2018-11-26 05:12:32 -0600 commented question How to avoid "flags"?

What do you mean by "flags" or "modern programming"? It depends on the exact logic, but in Python usually some boolean flag is the best way to break out of nested loops. Raising some exception can be another way.

2018-11-26 05:07:59 -0600 commented answer Installing Sagemath 8.4 on WSL Ubuntu 18.04

@rijndaelxyz What do you mean by "in terms of performance"? What specifically are your areas of concern there? For most usage it is fine, but if you need to compile your own specialized BLAS or something like that it's better to build from source currently (in fact, if high performance is a concern it's probably better to use the Docker image, but only in specialized cases).

2018-11-26 05:05:38 -0600 commented question Installing Sagemath 8.4 on WSL Ubuntu 18.04

We are in the process of updating the sagemath package for Debian, probably 8.4 or 8.5, or possibly something later depending on how it all shakes out. Once sagemath in Debian is updated it will probably also be updated in a future Ubuntu release. But the old sagemath package in Ubuntu is somewhat unmaintained. I also have no idea how well it actually works in WSL.

2018-11-26 05:04:06 -0600 commented answer Installing Sagemath 8.4 on WSL Ubuntu 18.04

@slelievre : Sage does not work on conda on Windows. There are not Windows packages for Sage or its dependencies on conda (in particular: I need to add a channel for cygwin binaries for conda...)

To clarify, it might work when using conda under WSL but I've never tested that...

2018-11-12 12:08:17 -0600 commented question How can I most easily configure the SageVM?
2018-11-06 03:27:18 -0600 commented question Problem with %attach on version 8.3. with Windows 10

I've opened an issue about this here: The error you're getting could be related as well, even though it's exhibiting in a different way. I'm not 100% sure about that though.

2018-11-06 03:19:54 -0600 commented question Problem with %attach on version 8.3. with Windows 10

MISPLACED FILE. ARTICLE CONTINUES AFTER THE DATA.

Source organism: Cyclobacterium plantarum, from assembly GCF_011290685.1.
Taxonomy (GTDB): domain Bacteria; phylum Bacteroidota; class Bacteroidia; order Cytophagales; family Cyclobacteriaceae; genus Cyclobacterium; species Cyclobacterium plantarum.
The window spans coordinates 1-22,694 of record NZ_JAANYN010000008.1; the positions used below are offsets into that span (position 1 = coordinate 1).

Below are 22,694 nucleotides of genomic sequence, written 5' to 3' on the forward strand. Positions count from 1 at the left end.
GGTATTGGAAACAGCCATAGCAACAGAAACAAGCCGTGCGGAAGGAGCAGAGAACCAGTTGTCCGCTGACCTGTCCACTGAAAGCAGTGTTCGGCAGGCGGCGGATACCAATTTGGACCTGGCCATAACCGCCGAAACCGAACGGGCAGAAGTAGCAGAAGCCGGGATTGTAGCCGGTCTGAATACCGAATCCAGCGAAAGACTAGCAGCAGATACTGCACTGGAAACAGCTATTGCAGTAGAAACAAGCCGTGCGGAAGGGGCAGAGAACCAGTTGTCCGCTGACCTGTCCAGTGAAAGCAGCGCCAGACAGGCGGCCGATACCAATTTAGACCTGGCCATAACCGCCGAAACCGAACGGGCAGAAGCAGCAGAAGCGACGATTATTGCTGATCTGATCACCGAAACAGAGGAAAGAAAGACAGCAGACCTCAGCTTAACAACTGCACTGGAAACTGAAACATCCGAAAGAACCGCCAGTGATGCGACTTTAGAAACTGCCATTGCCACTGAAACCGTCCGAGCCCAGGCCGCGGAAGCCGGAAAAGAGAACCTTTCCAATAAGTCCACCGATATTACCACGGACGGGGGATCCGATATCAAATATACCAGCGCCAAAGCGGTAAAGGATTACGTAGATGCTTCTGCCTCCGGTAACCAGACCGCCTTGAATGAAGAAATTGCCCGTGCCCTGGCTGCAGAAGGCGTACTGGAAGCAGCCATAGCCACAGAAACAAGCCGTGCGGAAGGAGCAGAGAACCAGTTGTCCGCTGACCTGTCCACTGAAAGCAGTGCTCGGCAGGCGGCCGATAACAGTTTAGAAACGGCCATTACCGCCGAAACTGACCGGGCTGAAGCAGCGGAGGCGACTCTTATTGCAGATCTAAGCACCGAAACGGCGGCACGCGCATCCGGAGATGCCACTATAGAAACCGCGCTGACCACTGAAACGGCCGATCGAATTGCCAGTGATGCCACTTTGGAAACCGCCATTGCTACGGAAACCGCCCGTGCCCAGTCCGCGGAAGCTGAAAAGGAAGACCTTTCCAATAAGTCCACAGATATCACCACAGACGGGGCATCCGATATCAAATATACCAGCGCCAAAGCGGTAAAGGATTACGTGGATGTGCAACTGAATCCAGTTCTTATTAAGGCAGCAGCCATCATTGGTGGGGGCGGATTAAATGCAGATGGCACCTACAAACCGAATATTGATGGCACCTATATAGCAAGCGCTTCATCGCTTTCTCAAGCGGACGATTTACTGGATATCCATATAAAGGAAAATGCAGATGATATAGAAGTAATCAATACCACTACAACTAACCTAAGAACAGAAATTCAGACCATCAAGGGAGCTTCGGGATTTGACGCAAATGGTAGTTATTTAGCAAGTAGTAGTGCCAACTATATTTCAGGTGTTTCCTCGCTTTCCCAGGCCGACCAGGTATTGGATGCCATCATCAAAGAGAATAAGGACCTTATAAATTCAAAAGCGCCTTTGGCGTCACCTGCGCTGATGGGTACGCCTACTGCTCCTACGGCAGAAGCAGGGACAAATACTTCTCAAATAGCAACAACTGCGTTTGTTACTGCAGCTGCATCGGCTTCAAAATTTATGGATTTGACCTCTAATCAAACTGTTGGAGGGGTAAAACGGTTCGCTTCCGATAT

Sorry, I have no idea. You might have a virus scanner or something interfering with the newly compiled DLL... Strangely, when I try using %attach on a .pyx or .spyx file on the newly release Sage 8.4 I just get a file not found error, which is also not so good.

2018-11-06 03:08:49 -0600 commented question How to write a GUI in sage

@joaoff Tkinter is not easy to install. If it didn't come compiled with the Python distribution it is not easy to otherwise install. It does not necessarily come with Sage by default, though a system version can easily be installed.

@RootUser you talked about using VirtualBox to run Sage? What do you mean by that exactly? Regardless if you want to develop a native GUI (as opposed to something web-based) I would recommend using a GUI toolkit provided by your system (e.g. installing the native wxWidgets for your OS) and wrapping Sage as though it were a black box. I.e. don't worry about running your GUI code with the same Python that is used to run Sage.

2018-11-02 12:53:53 -0600 commented question How to attach a simple Sage script in a Sage Jupyter notebook

The issue you're getting with attach() looks like a bit of a bug though. I don't think it's particular to Windows either. Even if it is "expected" from a coding perspective it is certainly unexected and unhelpful from a user perspective.

2018-11-02 12:35:00 -0600 commented question How to write a GUI in sage

AFAIK there is no officially supported way to install the wx library or wxPython in the Sage environment. You could do it, of course, but you'd have to do so manually. I think a better bet would be to use a GUI toolkit supplied by your system and use it to wrap Sage (but that depends on what exactly you're trying to do and how).